The Thirties are often viewed, as in Auden’s famous line, as a low dishonest decade. But the seaside resort of Brighton prospered during those years, becoming the best in Britain.

A second super cinema was built at that time, following the success of The Regent in Queen’s Road. The Savoy, with two restaurants and two cafes seating 2,300 people, replaced Brill’s Baths in East Street.

Another notable new building was the Imperial Theatre in North Street, later converted into the Embassy Cinema. The Astoria in Gloucester Place was a grand cinema hosting long runs of popular films.

The SS Brighton in West Street was built as a swimming pool but within 18 months it had been converted into a much-loved ice rink. There were also three new open air pools – a small one on the front at Rottingdean and the great Art Deco inspired pools at Black Rock and Saltdean.

Not far from SS Brighton was Sherry’s dance hall which Graham Greene featured in his novel Brighton Rock.

The Aquarium was rebuilt to contain a concert hall and its clock tower transferred to the Palace Pier. A restaurant and bandstand were added to the roof and the exterior was given a bold new look, masking the Victorian façade.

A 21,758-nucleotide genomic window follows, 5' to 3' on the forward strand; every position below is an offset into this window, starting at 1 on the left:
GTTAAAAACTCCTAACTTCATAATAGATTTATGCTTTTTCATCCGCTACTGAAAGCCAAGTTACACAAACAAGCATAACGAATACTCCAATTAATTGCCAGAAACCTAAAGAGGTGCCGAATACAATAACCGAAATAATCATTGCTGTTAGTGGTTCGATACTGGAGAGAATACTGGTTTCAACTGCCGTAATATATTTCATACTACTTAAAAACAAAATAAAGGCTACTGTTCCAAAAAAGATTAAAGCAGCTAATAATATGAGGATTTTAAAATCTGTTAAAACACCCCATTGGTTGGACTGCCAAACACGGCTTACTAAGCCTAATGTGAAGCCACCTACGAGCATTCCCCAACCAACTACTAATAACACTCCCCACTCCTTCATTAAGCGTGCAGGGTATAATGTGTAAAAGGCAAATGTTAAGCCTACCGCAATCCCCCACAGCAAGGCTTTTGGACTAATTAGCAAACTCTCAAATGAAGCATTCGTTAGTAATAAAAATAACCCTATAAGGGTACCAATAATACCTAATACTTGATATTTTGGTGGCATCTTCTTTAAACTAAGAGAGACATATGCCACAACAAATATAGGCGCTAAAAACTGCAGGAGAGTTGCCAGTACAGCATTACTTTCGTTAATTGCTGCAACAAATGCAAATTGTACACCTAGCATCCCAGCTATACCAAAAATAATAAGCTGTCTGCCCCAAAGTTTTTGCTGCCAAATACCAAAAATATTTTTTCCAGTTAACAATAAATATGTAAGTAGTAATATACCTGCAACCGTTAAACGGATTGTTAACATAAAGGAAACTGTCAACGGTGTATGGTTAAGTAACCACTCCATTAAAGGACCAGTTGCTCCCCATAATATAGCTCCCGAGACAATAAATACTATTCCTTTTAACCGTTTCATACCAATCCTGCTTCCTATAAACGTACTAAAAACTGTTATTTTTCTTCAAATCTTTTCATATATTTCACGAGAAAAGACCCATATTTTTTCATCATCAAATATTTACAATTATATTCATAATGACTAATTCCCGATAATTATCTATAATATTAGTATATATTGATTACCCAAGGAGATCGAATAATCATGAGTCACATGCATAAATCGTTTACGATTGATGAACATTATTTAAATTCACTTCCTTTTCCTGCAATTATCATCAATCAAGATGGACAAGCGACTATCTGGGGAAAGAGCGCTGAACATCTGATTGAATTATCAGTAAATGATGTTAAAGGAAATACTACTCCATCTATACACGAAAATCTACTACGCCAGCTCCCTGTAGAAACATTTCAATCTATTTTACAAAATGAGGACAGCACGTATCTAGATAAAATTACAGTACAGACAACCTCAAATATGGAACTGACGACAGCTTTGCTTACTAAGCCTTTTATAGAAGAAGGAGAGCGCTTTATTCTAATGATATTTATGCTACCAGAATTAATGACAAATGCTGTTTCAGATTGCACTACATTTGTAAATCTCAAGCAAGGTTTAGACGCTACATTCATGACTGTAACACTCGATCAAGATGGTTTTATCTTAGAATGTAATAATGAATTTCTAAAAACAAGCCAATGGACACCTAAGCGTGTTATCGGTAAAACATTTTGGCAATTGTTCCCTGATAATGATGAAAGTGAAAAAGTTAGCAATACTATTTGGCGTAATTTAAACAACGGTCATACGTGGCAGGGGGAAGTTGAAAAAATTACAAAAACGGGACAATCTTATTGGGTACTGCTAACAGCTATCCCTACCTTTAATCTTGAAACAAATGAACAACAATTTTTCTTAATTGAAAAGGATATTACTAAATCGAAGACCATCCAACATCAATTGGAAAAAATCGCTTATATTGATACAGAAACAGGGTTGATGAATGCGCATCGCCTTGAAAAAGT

London Road, North Street and Western Road were all widened to accommodate new and attractive shops.

The new north side of Western Road was mostly owned by the council, which gained a good income from the stores.

Fine examples of architecture from the period include Regent House in North Street and Mitre House in Western Road.

The Dome was given a new interior by Robert Atkinson, acclaimed architect of The Regent cinema and ballroom.

Elm Grove’s St Wilfred’s church was designed by local H S Goodhart-Rendel. A large mural in the Lady Chapel was later added by Hans Feibusch.

The most notable new building was Embassy Court in King’s Road. Beside the lovely Regency houses of Brunswick Terrace, it was unashamedly modern and different.

Sir Herbert Carden, often called the maker of modern Brighton, wanted to go further and make the whole north side of King’s Road a series of Art Deco buildings but this would never happen.

Instead, the council sanctioned the erection of Marine Gate, a giant block of flats at Black Rock which even boasted its own restaurant.

Marine Drive between Kemp Town and Rottingdean, then a narrow lane, was rebuilt as a modern highway. Unemployed miners were hired to stabilise the cliffs below and construct the Undercliff Walk. Several settled in Brighton.

Hundreds of slum houses in the Carlton Hill district of Brighton were demolished by the council because of their poor condition.

Large new housing estates were built in Whitehawk and Moulsecoomb, East Brighton, where each home had an allotment-sized garden.

The railway line between Brighton and London was electrified in 1933 so that fast trains could bring people down from the capital.

Brighton boomed in the summer as thousands took holidays there each year – a trend encouraged by the introduction of paid time off for many workers.

Many landmark buildings of the era are either disused or were demolished but there are still enough remaining to make a tour of Thirties Brighton worthwhile.